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Braves sign Tyler Flowers to one-year extension, per report

Flowers also receives a $6 million club option for 2020.

MLB: Atlanta Braves at Miami Marlins Photo by Steve Mitchell-USA TODAY Sports

The Braves have signed catcher Tyler Flowers to a one-year contract extension with a club option for 2020, as Fancred’s Jon Heyman reported Tuesday:

As Heyman writes, Flowers gets $6 million guaranteed with the potential to make up to $10 million if the option is picked up. The Braves’ decision to lock him up for next season at this point is just a bit surprising, as he’s in the midst of his worst offensive season since joining the club in 2016. But while he’s been a part-time starter for all three of his years in Atlanta, his salary is affordable enough that he could be moved into a legitimate backup role if the Braves go out and acquire a legitimate starter like Yasmani Grandal, Wilson Ramos, or J.T. Realmuto this offseason.

The 32-year-old Flowers is hitting .225/.357/.335 with five homers in 230 plate appearances this season. Over 925 plate appearances in his three years with the Braves, he’s posted an impressive .264/.365/.409 slash line, but considering his dip in production this year, there’s got to be some concern that he’ll revert to the offensive form he displayed over seven seasons with the White Sox (.223/.289/.376 over 1,395 PAs). While his throwing arm is average at best, he’s widely believed to be one of the better defensive backstops in the game — he’s posted six defensive runs saved this year — and he’s often been lauded for his framing ability.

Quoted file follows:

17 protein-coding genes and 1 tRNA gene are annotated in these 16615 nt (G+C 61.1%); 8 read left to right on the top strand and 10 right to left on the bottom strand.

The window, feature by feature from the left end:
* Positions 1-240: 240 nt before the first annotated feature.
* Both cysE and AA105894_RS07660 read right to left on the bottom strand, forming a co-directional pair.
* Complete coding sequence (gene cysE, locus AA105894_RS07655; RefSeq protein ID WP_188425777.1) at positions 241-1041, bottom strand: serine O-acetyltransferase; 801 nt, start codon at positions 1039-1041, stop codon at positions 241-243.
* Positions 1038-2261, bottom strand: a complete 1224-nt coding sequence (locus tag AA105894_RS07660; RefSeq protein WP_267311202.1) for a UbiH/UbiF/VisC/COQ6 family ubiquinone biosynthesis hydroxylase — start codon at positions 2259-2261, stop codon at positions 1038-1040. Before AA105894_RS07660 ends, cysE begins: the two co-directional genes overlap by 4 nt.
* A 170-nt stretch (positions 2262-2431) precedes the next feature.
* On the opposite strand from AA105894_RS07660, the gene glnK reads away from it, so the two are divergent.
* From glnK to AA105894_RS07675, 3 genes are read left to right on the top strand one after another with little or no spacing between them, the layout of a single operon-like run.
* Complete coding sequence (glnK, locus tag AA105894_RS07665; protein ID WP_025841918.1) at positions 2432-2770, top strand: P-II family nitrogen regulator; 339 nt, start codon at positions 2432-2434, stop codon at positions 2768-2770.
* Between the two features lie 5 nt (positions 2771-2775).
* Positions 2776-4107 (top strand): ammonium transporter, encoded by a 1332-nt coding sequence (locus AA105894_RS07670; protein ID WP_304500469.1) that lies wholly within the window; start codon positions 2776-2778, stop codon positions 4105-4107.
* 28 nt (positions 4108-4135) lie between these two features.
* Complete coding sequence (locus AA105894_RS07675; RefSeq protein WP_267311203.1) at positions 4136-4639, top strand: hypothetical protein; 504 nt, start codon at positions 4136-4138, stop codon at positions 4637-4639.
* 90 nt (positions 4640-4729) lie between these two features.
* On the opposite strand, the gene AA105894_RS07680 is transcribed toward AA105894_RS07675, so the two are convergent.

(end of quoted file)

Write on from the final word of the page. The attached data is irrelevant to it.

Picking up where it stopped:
With Flowers in the fold for at least the next year, it will now be interesting to see if the Braves look to keep rolling forward with the catching tandem that they’ve employed since the beginning of last year, or if they do indeed go out and try to get a more established starter. 34-year-old Kurt Suzuki, Flowers’ partner in the Braves’ catching timeshare, has posted an exceptional .273/.339/.480 slash line with 28 homers over two seasons in Atlanta, and as he’s set to hit free agency this winter, he’d also be a logical extension candidate. However, the mediocre .246/.297/.377 slash line he’s posted since the All-Star break may make the Braves skeptical of the value he can provide going forward, especially as he gets set to enter his age-35 season.